so how would i go about using my legs? i use them now, but it doesn't seem to have much of an effect on his neck. i am not set on completely changing his neck, i just want to know if there is anything i can to to make it less dramatic.
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post #8 of 14 Old 05-03-2008, 05:47 PM
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Simply put: Bump and kick him with your calves and heels and when he brings his head up, reward him by stopping.


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post #9 of 14 Old 05-03-2008, 11:22 PM
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Well for the flat I agree with JDI. Use your legs not hands to pull his head up.

For the jumping part, you shouldn't try to discourage a horse from using its kneck and back when jumping. Every horse jumps differently and this horse seems like a powerful horse that knows its jobs(grabbing for the fence). This lesson horse is more advanced for a reason. It is not going to be the same as any other horse. Its going to jump correctly every time no matter what you do. You need to learn to ride it. If you discourage the use of its head and kneck then it will start pulling rails, and possibly start refusing.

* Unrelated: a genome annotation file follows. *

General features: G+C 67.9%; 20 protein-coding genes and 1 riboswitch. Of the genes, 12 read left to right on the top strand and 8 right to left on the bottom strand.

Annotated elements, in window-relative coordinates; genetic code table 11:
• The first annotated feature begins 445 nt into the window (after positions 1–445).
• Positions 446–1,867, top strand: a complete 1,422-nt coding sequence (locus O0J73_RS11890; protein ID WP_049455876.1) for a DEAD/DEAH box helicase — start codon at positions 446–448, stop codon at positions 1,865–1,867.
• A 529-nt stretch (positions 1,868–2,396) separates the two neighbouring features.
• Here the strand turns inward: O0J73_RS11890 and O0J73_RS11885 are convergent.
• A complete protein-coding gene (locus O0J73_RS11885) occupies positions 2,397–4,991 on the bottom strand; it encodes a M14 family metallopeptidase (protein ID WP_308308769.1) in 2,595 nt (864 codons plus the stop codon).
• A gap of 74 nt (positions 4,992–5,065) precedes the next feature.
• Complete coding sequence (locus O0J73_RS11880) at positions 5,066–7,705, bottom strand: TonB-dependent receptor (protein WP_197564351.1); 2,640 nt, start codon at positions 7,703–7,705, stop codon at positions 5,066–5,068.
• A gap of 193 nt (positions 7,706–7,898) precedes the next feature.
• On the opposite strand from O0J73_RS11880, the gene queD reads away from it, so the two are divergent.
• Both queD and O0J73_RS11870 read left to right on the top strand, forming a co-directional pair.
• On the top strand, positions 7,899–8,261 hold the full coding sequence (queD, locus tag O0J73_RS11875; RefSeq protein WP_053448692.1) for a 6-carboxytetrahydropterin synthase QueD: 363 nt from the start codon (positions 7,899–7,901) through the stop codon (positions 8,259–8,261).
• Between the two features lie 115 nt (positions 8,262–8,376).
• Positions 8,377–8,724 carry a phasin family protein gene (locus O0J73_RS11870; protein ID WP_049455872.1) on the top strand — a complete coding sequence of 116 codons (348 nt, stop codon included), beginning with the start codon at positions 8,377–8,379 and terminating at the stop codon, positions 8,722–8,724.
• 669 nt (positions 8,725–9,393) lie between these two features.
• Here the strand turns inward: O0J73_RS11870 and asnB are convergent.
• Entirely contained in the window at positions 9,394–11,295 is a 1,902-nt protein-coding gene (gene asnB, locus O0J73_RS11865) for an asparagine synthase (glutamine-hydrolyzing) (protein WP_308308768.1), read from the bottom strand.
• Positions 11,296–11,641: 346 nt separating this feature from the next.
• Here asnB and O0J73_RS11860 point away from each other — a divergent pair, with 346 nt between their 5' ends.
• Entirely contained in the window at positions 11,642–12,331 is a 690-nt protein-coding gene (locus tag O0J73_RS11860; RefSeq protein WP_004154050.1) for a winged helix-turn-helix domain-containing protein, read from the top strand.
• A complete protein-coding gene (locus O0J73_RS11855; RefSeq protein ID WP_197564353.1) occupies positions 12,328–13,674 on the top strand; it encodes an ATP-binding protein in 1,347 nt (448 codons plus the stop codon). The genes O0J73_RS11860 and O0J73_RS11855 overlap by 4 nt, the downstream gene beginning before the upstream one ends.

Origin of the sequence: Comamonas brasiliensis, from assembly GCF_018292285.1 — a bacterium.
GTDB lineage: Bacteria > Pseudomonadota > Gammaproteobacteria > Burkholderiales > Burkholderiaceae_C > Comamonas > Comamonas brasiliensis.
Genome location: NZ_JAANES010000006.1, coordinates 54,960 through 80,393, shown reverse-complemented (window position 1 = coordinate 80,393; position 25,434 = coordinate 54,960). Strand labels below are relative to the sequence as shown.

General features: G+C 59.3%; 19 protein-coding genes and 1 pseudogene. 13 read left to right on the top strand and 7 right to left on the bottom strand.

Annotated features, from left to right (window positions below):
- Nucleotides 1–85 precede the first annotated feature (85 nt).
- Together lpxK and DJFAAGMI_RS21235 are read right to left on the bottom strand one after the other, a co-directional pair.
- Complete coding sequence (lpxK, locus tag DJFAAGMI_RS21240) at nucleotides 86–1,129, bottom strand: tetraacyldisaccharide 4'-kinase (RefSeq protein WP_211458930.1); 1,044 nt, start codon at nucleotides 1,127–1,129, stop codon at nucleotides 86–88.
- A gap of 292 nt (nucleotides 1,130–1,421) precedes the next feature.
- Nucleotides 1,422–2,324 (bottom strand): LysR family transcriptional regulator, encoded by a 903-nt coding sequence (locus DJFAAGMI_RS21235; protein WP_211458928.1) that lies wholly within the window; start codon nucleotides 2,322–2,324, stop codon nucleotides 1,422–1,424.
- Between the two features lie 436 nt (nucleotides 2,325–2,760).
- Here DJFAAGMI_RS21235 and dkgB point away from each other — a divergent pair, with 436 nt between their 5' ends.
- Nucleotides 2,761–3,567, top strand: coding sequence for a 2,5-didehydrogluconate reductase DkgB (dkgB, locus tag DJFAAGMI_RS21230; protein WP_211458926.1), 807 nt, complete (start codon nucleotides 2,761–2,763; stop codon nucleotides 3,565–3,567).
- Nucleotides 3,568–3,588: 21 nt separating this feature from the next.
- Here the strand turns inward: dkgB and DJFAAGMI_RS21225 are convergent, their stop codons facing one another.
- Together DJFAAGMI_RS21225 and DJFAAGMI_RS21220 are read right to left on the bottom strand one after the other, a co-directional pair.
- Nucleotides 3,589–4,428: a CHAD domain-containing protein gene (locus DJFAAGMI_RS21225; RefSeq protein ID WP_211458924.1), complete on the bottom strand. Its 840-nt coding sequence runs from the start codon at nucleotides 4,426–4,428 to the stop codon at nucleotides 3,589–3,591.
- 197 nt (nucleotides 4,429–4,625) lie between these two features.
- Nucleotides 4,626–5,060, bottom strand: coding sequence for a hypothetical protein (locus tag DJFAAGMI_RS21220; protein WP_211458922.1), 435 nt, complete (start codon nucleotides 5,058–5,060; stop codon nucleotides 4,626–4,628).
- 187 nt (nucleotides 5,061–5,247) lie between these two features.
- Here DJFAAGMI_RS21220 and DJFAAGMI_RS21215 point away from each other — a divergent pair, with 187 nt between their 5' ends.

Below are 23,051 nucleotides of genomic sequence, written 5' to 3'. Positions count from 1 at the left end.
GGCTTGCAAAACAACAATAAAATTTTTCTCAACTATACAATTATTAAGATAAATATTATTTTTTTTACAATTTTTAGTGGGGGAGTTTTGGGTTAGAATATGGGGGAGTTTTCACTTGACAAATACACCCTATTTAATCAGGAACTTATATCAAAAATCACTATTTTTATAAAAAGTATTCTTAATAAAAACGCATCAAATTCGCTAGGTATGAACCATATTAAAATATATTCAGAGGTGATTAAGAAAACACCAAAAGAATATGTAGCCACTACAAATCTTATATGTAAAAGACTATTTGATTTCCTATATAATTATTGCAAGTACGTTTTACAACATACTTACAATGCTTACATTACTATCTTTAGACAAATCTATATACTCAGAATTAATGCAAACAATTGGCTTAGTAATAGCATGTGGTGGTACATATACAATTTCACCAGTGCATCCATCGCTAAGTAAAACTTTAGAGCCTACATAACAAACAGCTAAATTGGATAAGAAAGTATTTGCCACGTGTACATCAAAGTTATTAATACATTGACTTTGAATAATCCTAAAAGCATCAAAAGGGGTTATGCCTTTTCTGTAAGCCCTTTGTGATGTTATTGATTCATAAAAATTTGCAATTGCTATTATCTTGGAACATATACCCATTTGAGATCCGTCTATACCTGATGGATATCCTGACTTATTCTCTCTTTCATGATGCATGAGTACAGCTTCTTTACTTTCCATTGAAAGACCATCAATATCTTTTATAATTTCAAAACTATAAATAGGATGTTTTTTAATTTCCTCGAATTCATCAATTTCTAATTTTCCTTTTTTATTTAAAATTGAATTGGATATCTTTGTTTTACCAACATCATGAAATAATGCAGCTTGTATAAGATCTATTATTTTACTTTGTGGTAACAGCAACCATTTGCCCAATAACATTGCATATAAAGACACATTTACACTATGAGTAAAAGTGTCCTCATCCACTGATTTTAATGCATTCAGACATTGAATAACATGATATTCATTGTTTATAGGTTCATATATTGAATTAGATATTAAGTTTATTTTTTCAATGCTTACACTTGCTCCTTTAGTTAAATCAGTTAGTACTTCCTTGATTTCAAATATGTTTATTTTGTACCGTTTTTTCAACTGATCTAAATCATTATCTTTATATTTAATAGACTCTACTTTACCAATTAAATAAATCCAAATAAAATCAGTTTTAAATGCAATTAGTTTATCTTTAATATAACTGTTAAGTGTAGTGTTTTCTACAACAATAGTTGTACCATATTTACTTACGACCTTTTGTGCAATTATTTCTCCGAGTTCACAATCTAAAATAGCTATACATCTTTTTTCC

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post #10 of 14 Old 05-04-2008, 12:24 AM
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Quote:
Originally Posted by brittx6x6
Well for the flat I agree with JDI. Use your legs not hands to pull his head up.

For the jumping part, you shouldn't try to discourage a horse from using its kneck and back when jumping. Every horse jumps differently and this horse seems like a powerful horse that knows its jobs(grabbing for the fence). This lesson horse is more advanced for a reason. It is not going to be the same as any other horse. Its going to jump correctly every time no matter what you do. You need to learn to ride it. If you discourage the use of its head and kneck then it will start pulling rails, and possibly start refusing.
We think alike, Britt! I think we said almost the same thing - see my first post :)
I completely agree with you, don't discourage movement through the neck and back.